A beautifully updated kitchen offers granite slab counters, tile floors, and traditional cabinets, some fitted with leaded glass doors. A center island topped by a wrought iron pot rack holds a 4-burner gas cook-top by Dacor. Other appliances include Dacor double convection ovens, a paneled Sub-Zero side-by-side refrigerator/freezer, KitchenAid microwave, and dishwasher. An informal dining area is positioned next to leaded glass windows looking out on the backyard. A door in the kitchen provides easy access to the yard and back garden.

A hallway off the entry leads to an exceptional library with pine-paneled walls. This cozy room has built-in cabinetry for media equipment as well as a window seat under a lovely, diamond pane window that looks out on the backyard. Completing the main floor is an elegant powder room with fluted pedestal sink.

A split staircase with two tall diamond pane windows and display niches leads to the second floor, where there are three bedrooms and two baths. The master suite has high vaulted ceilings, hardwood floors, and one wall lined in built-in storage cabinetry. A tall window with a Juliet balcony enjoys peek-a-boo views of Lake Washington, the Cascade Mountains, and the Bellevue skyline. The three-quarter master bath has been updated with marble tile floors and a glass-walled shower. A second bedroom also has a partial view of the lake and mountains. The third bedroom, equipped with a cedar closet, looks out on the backyard. These two bedrooms are served by an updated full bath with a claw foot tub, pedestal sink, tile floors, and built-in cabinetry. A utility room with laundry facilities is conveniently located on the second floor. A full, unfinished basement offers abundant storage options as well as great potential for an additional level of living space.

A beautiful terrace and back lawn provide an ideal setting for outdoor entertaining. The brick-trimmed aggregate terrace adjoins a level lawn bordered by neatly clipped boxwood and mature rhododendron. High hedges that surround the backyard provide privacy to the gated, fully enclosed space. Stone pavers off the kitchen lead to a lushly planted garden. An azalea-lined walkway connects the house with a detached 2-car garage accessed from the alley.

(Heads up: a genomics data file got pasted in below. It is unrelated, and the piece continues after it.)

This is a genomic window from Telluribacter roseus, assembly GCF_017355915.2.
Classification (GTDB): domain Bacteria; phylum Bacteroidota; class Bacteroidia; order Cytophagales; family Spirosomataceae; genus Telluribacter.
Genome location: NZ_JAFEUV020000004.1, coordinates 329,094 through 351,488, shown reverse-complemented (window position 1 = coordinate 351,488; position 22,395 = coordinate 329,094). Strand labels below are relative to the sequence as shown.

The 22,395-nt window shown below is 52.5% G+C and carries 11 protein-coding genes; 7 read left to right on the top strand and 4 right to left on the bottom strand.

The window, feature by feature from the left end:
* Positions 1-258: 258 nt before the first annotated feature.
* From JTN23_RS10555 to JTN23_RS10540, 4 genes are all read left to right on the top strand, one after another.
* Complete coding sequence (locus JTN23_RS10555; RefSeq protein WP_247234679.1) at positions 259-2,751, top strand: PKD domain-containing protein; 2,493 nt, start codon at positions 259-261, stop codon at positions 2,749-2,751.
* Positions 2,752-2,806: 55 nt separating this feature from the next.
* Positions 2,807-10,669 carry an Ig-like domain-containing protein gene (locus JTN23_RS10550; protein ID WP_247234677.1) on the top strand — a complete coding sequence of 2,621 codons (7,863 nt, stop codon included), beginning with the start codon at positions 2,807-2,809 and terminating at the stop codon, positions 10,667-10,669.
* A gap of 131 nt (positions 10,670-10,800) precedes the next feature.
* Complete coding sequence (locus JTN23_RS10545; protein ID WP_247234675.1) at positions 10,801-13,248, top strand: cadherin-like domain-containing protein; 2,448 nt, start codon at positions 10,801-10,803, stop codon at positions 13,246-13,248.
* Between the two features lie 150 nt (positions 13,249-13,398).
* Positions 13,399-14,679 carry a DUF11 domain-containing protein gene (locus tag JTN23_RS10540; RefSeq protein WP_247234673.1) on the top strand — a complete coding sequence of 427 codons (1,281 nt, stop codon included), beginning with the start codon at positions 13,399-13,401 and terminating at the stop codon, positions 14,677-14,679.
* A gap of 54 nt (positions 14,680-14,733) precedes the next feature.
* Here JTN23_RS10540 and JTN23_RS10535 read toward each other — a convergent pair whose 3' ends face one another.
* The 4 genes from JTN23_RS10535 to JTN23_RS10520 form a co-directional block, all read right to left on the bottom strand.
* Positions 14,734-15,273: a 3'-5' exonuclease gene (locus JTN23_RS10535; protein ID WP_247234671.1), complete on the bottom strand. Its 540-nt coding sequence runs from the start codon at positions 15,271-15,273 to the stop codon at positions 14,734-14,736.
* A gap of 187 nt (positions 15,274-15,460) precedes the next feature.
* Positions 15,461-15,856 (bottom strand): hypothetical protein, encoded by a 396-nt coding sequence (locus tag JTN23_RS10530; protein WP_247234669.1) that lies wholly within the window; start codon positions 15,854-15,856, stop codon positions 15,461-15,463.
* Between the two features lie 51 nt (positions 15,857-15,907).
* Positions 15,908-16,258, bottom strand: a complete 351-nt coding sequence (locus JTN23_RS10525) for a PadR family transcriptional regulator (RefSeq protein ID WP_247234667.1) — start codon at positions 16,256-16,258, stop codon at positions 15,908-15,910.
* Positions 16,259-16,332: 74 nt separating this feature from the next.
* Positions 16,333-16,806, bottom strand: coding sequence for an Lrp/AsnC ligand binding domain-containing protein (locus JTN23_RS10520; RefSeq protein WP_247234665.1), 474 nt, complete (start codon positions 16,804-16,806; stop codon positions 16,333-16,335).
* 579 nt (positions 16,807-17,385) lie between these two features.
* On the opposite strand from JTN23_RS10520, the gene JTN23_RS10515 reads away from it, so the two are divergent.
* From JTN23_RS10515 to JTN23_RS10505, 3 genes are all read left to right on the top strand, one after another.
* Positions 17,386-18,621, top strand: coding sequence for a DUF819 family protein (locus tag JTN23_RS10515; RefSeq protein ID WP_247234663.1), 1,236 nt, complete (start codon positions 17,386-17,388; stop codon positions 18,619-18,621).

This distinguished residence is only minutes from Lake Washington and the shops and village-like amenities of Madison Park. It is also easily accessible from downtown Seattle.

Offered at $2,500,000


Bedrooms: 3
Baths: 1 full; 1 three-quarter; 1 half
Fireplace: 1
Year Built: 1928
Lot Size: 7,200
Heat: Gas-fired hot water
Garage: 2-car detached
Taxes: $16,202 (KCR 2008)

Wednesday, July 23, 2008

Cottages as Condo Alternatives and Downsizing as a Trend

It’s a trend I’ve witnessed recently with my clients, that’s now been reported nationally in last week’s Weekend Journal by the Wall Street Journal. Smaller is better for some— and home ownership rather than condominium or townhome ownership is better for others too.

I’ve had clients lately who’ve started their search with a condo or townhome in mind who end up looking at homes instead. In today’s “buyer’s market” in our region, single family residences have become an affordable alternative with a greater rate of return on investment. I’m seeing homes in neighborhoods like Ballard, Maple Leaf and Loyal Heights in the under $400-300,000 range that make excellent condo alternatives.

The July 18 Weekend Journal article by Sara Lin was entitled: “The Newest Cottage Industry: Buyers Snap Up Small Homes; 1,000 Square Feet for $599,950”. It highlighted some buyers from our region who’ve gone smaller. Hear Sara’s recap of the story online:

I’ve been an admirer of small space living for years, a favorite book being Creating the Not So Big House by Sarah Susanka. Some excellent examples of small cottage neighborhoods that have recently been developed in our area include Ross Chapin-designed Greenwood Avenue Cottages in Shoreline and The Cottage Company’s Third Street Cotatges near Langley on Whidbey Island:

Just Up the Street from Where I Grew Up (and Future Site of the Ultimate Man Cave?)

Check out my new listing in Windermere (click above), just down the road from where us neighborhood kids used to play kickball, sled and race go karts. It’s a great family house, built in the last ten years, with 3+ bedrooms and Lake Washington and Cascade views. It’s done.

Plus, as one Open House visitor mentioned to his wife, “Hey honey— did you check out the ‘man cave’?”

(For more about the “man cave” phenomenon Word Spy digs into the trend here: ).

We’re talking plenty of room for personal space and hobbying. See, this terrific home has a garage deep enough to park three cars, leaving an ideal spot in the rear for a woodworking shop as this impressed guy pointed out, or for a customized "man cave" with all the amenities. Like, say a custom LP stereo from Tune ( an audio store started by Seattle Prep alum Connon Price) or something amazing like that.

“Man cave”… I like the sound of that. Maybe I’ll change the flyers.